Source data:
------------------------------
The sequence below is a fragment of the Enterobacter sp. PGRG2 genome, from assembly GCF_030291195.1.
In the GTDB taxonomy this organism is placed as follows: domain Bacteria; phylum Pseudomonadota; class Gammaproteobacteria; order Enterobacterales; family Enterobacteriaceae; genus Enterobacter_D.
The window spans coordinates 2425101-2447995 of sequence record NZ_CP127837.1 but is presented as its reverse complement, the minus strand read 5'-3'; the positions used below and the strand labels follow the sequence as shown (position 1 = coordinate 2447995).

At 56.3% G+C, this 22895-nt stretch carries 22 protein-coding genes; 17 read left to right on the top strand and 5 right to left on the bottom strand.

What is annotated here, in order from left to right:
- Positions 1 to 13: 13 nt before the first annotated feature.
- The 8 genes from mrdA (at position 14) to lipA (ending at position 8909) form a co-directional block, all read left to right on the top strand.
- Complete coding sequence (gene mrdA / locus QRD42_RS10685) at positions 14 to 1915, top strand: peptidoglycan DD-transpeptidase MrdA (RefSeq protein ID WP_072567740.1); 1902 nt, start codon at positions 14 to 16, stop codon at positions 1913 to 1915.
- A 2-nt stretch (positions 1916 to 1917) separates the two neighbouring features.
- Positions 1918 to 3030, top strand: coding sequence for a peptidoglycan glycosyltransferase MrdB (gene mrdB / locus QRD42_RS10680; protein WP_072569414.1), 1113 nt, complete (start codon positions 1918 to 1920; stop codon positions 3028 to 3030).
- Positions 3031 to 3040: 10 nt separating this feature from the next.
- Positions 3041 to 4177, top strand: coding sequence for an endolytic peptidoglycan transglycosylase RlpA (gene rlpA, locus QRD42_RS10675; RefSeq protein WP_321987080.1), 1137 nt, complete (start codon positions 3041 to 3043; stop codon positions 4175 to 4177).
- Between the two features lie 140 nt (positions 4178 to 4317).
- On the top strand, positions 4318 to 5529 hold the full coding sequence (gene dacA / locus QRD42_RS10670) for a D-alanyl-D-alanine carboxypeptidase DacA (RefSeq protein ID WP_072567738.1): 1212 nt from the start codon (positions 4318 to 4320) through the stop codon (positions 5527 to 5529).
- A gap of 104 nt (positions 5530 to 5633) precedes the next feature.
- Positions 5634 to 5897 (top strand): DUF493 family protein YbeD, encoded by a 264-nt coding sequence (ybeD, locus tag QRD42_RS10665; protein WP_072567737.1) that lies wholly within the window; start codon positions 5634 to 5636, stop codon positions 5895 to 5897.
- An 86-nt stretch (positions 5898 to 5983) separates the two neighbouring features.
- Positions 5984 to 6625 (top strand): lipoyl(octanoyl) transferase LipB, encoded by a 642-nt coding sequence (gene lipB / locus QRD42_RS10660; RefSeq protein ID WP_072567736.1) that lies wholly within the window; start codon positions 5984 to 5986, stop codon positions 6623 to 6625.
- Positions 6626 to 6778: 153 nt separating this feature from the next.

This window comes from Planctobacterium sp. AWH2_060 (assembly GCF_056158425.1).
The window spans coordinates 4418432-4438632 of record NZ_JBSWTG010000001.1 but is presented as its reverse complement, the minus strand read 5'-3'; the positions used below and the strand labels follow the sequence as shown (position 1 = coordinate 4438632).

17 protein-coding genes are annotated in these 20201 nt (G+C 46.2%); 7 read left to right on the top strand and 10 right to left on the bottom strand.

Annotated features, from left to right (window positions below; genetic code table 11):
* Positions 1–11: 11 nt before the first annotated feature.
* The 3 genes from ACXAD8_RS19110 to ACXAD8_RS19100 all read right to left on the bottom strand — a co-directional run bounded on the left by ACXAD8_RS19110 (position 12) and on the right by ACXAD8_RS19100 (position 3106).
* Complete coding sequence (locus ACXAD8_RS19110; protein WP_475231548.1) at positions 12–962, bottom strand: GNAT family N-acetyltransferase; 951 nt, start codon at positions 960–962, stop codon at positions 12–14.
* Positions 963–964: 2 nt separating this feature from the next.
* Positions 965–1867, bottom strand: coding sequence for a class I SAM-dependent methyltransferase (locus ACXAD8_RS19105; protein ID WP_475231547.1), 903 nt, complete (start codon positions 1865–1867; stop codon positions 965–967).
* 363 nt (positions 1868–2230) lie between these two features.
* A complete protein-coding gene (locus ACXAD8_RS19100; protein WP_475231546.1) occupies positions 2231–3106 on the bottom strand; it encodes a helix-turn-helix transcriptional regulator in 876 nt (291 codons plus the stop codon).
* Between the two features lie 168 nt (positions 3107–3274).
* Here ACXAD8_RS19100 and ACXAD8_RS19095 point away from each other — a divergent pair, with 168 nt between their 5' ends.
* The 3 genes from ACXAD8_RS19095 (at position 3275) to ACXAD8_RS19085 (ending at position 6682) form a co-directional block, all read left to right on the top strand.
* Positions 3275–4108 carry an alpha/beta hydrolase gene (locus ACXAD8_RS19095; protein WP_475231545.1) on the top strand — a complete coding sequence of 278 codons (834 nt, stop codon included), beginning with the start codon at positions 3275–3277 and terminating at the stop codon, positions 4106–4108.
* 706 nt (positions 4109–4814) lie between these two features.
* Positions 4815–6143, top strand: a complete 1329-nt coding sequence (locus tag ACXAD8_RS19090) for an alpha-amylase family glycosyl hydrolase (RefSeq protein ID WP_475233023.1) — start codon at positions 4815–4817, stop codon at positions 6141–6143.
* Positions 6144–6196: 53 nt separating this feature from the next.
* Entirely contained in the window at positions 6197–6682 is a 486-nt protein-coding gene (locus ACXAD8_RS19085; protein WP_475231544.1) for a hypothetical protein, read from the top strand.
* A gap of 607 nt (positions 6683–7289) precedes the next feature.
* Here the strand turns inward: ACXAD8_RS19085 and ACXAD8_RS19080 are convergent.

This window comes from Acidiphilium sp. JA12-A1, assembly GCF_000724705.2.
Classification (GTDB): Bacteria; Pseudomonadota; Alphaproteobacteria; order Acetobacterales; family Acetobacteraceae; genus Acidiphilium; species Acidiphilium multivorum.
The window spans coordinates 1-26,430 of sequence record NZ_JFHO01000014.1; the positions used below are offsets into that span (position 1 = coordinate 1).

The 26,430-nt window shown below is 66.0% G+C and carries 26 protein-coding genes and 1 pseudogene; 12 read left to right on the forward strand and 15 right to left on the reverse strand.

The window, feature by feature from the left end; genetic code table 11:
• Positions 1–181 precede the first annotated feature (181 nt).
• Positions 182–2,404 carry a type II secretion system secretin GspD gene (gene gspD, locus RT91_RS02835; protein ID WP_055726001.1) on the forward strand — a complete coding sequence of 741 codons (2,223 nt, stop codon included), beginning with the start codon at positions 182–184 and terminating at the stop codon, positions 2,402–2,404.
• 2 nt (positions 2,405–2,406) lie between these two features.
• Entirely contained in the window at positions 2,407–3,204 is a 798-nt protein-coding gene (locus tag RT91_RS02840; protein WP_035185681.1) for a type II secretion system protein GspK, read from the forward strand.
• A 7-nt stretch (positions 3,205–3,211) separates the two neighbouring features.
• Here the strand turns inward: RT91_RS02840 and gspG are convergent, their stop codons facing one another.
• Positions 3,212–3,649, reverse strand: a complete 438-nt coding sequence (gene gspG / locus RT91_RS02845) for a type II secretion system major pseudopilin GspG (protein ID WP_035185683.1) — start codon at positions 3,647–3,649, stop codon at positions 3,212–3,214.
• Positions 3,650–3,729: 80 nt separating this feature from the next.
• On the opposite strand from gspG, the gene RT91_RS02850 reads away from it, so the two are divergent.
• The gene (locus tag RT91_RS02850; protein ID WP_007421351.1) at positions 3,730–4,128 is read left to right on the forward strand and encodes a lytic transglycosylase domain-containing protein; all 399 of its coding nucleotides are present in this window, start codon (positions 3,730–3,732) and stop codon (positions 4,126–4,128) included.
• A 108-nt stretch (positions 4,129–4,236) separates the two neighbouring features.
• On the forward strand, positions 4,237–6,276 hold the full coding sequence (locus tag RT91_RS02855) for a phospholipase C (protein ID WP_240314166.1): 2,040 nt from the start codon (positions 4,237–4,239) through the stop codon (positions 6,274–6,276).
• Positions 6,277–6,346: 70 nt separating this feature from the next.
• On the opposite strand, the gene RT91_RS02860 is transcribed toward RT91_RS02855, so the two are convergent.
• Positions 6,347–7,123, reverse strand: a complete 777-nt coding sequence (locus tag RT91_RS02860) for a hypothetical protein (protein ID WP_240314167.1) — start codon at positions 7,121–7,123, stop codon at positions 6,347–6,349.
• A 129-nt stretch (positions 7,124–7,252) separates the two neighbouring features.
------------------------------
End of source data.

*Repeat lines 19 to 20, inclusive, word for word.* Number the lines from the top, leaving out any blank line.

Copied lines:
- Positions 6626 to 6778: 153 nt separating this feature from the next.

This window comes from Planctobacterium sp. AWH2_060 (assembly GCF_056158425.1).